Skip to Main Content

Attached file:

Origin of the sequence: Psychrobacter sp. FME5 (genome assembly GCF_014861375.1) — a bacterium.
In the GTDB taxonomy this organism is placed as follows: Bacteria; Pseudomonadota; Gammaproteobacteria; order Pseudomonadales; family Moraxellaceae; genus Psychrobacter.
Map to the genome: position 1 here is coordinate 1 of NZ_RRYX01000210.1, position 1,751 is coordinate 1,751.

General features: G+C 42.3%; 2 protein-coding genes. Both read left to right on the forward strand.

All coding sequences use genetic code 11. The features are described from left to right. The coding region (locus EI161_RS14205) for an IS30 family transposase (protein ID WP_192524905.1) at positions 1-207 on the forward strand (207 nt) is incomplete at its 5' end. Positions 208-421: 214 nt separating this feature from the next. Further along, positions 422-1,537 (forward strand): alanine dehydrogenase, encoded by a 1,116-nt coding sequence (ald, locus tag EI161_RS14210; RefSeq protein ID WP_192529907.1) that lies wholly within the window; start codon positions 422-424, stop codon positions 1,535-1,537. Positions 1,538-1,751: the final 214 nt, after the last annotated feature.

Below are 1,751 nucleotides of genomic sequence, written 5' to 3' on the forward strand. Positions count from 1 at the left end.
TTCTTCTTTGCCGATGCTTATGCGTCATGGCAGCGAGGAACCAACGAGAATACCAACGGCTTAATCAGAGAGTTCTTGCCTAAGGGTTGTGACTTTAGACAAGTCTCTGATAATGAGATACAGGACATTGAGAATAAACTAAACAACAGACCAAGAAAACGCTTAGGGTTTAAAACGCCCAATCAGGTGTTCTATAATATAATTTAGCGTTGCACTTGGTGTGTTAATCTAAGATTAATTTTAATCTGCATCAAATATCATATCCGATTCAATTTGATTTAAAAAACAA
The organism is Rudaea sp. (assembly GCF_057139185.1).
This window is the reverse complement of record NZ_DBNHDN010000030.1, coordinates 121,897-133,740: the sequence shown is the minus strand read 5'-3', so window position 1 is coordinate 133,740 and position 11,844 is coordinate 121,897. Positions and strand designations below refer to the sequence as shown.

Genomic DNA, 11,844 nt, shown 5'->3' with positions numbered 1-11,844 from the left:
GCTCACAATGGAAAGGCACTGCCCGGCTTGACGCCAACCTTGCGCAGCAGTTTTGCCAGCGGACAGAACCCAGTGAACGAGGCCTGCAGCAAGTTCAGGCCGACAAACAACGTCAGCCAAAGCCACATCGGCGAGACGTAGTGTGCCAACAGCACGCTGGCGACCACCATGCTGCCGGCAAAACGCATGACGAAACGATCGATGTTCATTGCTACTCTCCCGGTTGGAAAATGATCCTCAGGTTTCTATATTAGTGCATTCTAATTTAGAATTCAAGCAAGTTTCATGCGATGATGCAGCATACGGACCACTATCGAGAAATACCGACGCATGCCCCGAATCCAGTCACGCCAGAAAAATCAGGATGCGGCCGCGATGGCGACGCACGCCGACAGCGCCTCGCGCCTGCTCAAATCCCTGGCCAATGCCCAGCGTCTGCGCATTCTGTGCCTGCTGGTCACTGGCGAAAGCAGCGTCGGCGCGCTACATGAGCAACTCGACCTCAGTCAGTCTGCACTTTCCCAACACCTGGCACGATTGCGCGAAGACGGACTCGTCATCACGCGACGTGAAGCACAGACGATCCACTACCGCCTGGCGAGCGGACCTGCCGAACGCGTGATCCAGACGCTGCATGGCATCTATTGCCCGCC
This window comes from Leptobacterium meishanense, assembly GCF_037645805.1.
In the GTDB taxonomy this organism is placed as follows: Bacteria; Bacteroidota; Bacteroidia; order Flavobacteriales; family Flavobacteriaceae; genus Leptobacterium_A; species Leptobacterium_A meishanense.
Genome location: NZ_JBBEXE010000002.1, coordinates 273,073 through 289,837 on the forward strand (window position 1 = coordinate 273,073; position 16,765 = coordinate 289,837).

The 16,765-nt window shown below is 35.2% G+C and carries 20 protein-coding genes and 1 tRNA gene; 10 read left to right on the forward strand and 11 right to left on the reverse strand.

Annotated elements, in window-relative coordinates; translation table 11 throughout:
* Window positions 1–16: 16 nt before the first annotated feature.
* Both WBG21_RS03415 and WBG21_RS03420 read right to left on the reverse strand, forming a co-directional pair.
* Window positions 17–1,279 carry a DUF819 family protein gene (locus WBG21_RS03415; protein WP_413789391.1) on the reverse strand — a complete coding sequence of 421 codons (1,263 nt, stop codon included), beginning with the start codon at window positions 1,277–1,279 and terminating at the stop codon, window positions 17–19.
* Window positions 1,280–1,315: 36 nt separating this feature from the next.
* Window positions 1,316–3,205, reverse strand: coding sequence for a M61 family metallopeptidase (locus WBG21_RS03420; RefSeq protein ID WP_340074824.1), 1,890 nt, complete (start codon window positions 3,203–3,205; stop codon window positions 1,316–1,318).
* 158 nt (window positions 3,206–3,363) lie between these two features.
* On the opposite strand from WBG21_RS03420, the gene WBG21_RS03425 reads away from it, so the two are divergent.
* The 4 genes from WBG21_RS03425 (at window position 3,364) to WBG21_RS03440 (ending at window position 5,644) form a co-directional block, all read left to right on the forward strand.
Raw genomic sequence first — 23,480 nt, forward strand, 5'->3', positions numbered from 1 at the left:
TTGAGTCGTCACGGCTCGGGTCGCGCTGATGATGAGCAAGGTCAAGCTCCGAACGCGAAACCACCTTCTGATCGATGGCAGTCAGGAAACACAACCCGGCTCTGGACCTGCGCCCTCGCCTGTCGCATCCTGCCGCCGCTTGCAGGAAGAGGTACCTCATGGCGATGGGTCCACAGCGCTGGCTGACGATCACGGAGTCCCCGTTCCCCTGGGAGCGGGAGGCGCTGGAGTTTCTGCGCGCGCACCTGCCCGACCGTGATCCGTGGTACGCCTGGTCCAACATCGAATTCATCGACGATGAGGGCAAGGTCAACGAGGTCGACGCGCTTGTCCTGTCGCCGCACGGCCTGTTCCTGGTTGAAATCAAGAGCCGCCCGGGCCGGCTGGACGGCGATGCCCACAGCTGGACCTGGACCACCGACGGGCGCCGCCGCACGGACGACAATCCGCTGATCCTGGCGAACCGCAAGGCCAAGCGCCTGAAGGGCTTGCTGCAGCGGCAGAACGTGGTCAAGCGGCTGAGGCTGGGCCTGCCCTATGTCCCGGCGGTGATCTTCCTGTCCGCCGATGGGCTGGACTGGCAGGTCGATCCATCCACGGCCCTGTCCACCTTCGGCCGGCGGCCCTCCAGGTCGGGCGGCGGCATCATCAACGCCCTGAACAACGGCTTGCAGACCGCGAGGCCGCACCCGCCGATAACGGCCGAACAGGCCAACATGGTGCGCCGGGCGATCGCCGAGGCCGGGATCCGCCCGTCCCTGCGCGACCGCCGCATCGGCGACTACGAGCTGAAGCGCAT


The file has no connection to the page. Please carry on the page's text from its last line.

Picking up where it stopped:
HP and Intel's Itanium processor family (IPF) is considered as one of the most challenging processor architectures to generate code for. During global instruction scheduling, the compiler must balance the use of strongly interdependent techniques like code motion, speculation and predication. A too conservative application of these features can lead to empty execution slots, contrary to the EPIC philosophy. But overuse can cause resource shortage which spoils the benefit. We tackle this problem using integer linear programming (ILP), a proven standard optimization method. Our ILP model comprises global, partial-ready code motion with automated generation of compensation code as well as vital IPF features like control/data speculation and predication. The ILP approach can-with some restrictions-resolve the interdependences between these decisions and deliver the global optimum. This promises a speedup for compute-intensive applications as well as some theoretically funded insights into the potential of the architecture. Experiments with several hot functions from the SPEC benchmarks show substantial improvements: our postpass optimizer reduces the schedule lengths produced by Intel's compiler by about 20-40%. The resulting speedup of these routines is 16% on average.